Archive for November, 2012

In-Season coffees for cafetiere… Shake up!

November 22, 2012

It’s been quite some time since I introduced small selections of freshly roasted In-Season coffees to the menus for cafetiere at the cafe, and started releasing new selections every few months. This has been great, but it was still a little restrictive in some ways, and needed to move forward further still. So, I’ve just released our newest ‘menu’ for coffees for cafetiere at the cafe, but this time it’s all change. In a positive move I’ve been keen to make for some time, our coffees for cafetiere will now be an even smaller selection to be found on blackboards in the cafe. Therefore these newest printed ‘meus’ for the tables simply describe the new system, along with many general points of interest about the sorts of coffees we use. Crucially, just like I’ve been doing with our Espresso of the Day for a long time, this allows me to change the filter profile selections much more fluidly, as soon as the freshest crops come into the roastery! If you read the ‘menu‘, everything’s explained, but essentially it’s all about being able to offer the freshest, most current crops as soon as they arrive, and keeping them all at their optimum freshness from roast. Today we were grinding and brewing the coffee roasted… yesterday, which for filter, is always nice!

Today, we have launched with: Guatemalan Finca Providencia, Antiguan Finca Entre Volcanes Bethel Micro-Lot, and Kenyan blend of Makwa Esate with Ngutu Mill Coop. But these can, and will, frequently change at the drop of a hat – exciting! Updates about some of the specific coffees will appear regularly here and on my Twitter.

The Scace is back in the cafe for another visit, so I can perform some more testing of temperatures, and reassess previous data collected, and the settings on our machine, with newly refurbished sensors (thanks Peter!).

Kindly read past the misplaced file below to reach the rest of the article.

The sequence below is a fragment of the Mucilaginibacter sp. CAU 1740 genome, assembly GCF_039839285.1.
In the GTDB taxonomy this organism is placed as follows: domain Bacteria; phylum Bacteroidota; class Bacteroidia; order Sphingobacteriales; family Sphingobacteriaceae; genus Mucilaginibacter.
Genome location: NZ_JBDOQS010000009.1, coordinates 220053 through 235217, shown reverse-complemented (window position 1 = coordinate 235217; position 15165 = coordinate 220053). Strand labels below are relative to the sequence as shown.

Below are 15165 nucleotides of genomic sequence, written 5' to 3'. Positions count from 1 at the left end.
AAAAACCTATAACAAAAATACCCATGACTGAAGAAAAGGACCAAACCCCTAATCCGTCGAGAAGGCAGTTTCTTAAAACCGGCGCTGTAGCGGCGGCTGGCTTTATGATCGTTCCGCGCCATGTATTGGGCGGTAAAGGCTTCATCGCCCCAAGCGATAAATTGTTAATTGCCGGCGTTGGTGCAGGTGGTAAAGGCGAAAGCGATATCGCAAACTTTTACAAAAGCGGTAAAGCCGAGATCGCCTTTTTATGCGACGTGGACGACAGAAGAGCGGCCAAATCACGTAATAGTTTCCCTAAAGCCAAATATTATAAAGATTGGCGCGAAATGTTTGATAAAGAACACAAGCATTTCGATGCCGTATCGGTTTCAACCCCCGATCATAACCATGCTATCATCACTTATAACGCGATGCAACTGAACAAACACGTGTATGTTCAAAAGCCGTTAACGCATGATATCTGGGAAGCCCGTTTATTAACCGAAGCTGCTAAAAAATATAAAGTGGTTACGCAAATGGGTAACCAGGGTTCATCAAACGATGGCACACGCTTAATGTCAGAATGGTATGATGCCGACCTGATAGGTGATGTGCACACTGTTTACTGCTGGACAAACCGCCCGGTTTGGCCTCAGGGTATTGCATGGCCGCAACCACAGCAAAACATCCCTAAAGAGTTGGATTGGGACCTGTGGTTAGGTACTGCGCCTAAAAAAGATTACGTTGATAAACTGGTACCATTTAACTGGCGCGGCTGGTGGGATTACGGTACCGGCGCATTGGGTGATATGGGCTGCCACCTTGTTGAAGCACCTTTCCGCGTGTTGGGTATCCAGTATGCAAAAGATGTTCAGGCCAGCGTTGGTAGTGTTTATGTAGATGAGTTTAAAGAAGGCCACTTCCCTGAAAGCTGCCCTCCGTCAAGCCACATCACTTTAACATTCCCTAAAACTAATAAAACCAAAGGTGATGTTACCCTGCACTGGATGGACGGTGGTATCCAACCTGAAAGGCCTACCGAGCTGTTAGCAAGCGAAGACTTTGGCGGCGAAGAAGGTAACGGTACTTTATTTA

Just got Scott Rao’s Barista’s handbook – a happy birthday!

Emailed Welsh Water the other day with an enquiry about water quality at home and at work. I’ve spent some time this year making polite and patient enquiries for information to various coffee grinder manufacturers. Somehow, somewhere along the way, I have come to the position where I expect to get replies that are, at best, useless, but which are better than the more common alternative of no reply at all, whenever I make any sort of enquiry. So I wasn’t really expecting to hear anything back, at least for several weeks.  But Richy Mariner mailed me back the very next day, and not only answered my questions precisely, but sent me a huge wealth of extra interesting information about water locally to boot. Still quite shocked. In short, in the interests of sharing, water in Cardiff centre is currently (approximately) “100.3mg/l as CaCO3 (slightly hard)”, whilst “in Caerphilly the hardness is approximately 53.5mg/l as CaCO3 (moderately soft)”. Ace. Perhaps roughly as expected, and certainly as hoped.

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13th November 2012

November 13, 2012

Espresso coffees-wise at the cafe, I’ve kept things pretty simple over the last few weeks, as we have tried so many different coffees and roast styles recently. So instead I’ve had the focus on the hugely enjoyable current versions of Naturelle and Formula 6 in rotation, as this can be just as fascinating as lots of different coffees. There will however, be a new JGC Kenyan espresso blend (of one estate, Makwa, combined with Ngutu Mill, which is coffee from the Rwaikamba Coop, featuring SL28 and SL34 varietals) coming up for a visit or two very soon.

All in all though, it’s been a very interesting week or few.